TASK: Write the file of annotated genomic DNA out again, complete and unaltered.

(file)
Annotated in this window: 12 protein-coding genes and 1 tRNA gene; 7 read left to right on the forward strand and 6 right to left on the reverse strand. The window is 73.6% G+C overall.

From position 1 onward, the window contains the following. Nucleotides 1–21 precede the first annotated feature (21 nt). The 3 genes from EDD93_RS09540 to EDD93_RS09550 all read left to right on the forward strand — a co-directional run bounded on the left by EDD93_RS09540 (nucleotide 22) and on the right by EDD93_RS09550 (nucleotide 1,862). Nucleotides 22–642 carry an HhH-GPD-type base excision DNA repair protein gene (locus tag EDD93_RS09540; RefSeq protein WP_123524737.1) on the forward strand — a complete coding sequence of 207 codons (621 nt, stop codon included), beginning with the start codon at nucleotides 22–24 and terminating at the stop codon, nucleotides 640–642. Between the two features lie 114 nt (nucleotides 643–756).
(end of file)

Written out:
Annotated in this window: 12 protein-coding genes and 1 tRNA gene; 7 read left to right on the forward strand and 6 right to left on the reverse strand. The window is 73.6% G+C overall.

From position 1 onward, the window contains the following. Nucleotides 1–21 precede the first annotated feature (21 nt). The 3 genes from EDD93_RS09540 to EDD93_RS09550 all read left to right on the forward strand — a co-directional run bounded on the left by EDD93_RS09540 (nucleotide 22) and on the right by EDD93_RS09550 (nucleotide 1,862). Nucleotides 22–642 carry an HhH-GPD-type base excision DNA repair protein gene (locus tag EDD93_RS09540; RefSeq protein WP_123524737.1) on the forward strand — a complete coding sequence of 207 codons (621 nt, stop codon included), beginning with the start codon at nucleotides 22–24 and terminating at the stop codon, nucleotides 640–642. Between the two features lie 114 nt (nucleotides 643–756).